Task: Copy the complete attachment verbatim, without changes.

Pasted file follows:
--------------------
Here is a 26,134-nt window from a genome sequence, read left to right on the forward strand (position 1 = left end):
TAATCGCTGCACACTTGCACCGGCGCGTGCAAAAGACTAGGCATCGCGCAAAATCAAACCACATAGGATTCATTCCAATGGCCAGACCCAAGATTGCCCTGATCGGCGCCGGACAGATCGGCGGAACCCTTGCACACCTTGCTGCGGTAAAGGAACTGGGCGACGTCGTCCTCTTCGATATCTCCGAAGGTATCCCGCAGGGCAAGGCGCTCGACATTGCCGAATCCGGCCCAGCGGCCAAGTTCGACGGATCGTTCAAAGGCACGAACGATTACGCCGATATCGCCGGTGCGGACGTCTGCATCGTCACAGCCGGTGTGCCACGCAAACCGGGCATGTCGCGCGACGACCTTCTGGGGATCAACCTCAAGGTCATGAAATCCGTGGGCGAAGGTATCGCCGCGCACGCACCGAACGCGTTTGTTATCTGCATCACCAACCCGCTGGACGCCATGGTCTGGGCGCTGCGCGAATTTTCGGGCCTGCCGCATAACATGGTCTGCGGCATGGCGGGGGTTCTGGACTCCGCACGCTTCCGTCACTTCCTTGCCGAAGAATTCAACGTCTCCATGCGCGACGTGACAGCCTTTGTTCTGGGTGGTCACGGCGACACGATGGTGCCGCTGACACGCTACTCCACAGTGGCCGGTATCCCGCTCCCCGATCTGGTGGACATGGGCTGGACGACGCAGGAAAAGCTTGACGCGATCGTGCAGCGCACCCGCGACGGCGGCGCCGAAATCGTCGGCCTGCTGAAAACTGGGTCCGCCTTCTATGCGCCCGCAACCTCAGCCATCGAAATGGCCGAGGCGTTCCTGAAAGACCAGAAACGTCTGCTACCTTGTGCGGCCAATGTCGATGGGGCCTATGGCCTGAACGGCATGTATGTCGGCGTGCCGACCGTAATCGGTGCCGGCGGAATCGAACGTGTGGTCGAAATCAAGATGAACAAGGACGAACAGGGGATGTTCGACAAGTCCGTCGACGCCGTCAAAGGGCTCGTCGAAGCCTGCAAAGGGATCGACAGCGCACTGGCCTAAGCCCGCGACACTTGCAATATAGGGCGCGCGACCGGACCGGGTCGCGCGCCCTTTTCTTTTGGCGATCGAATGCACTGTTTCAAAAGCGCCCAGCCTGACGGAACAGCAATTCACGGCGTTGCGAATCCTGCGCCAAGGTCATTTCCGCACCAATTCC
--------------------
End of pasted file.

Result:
Here is a 26,134-nt window from a genome sequence, read left to right on the forward strand (position 1 = left end):
TAATCGCTGCACACTTGCACCGGCGCGTGCAAAAGACTAGGCATCGCGCAAAATCAAACCACATAGGATTCATTCCAATGGCCAGACCCAAGATTGCCCTGATCGGCGCCGGACAGATCGGCGGAACCCTTGCACACCTTGCTGCGGTAAAGGAACTGGGCGACGTCGTCCTCTTCGATATCTCCGAAGGTATCCCGCAGGGCAAGGCGCTCGACATTGCCGAATCCGGCCCAGCGGCCAAGTTCGACGGATCGTTCAAAGGCACGAACGATTACGCCGATATCGCCGGTGCGGACGTCTGCATCGTCACAGCCGGTGTGCCACGCAAACCGGGCATGTCGCGCGACGACCTTCTGGGGATCAACCTCAAGGTCATGAAATCCGTGGGCGAAGGTATCGCCGCGCACGCACCGAACGCGTTTGTTATCTGCATCACCAACCCGCTGGACGCCATGGTCTGGGCGCTGCGCGAATTTTCGGGCCTGCCGCATAACATGGTCTGCGGCATGGCGGGGGTTCTGGACTCCGCACGCTTCCGTCACTTCCTTGCCGAAGAATTCAACGTCTCCATGCGCGACGTGACAGCCTTTGTTCTGGGTGGTCACGGCGACACGATGGTGCCGCTGACACGCTACTCCACAGTGGCCGGTATCCCGCTCCCCGATCTGGTGGACATGGGCTGGACGACGCAGGAAAAGCTTGACGCGATCGTGCAGCGCACCCGCGACGGCGGCGCCGAAATCGTCGGCCTGCTGAAAACTGGGTCCGCCTTCTATGCGCCCGCAACCTCAGCCATCGAAATGGCCGAGGCGTTCCTGAAAGACCAGAAACGTCTGCTACCTTGTGCGGCCAATGTCGATGGGGCCTATGGCCTGAACGGCATGTATGTCGGCGTGCCGACCGTAATCGGTGCCGGCGGAATCGAACGTGTGGTCGAAATCAAGATGAACAAGGACGAACAGGGGATGTTCGACAAGTCCGTCGACGCCGTCAAAGGGCTCGTCGAAGCCTGCAAAGGGATCGACAGCGCACTGGCCTAAGCCCGCGACACTTGCAATATAGGGCGCGCGACCGGACCGGGTCGCGCGCCCTTTTCTTTTGGCGATCGAATGCACTGTTTCAAAAGCGCCCAGCCTGACGGAACAGCAATTCACGGCGTTGCGAATCCTGCGCCAAGGTCATTTCCGCACCAATTCC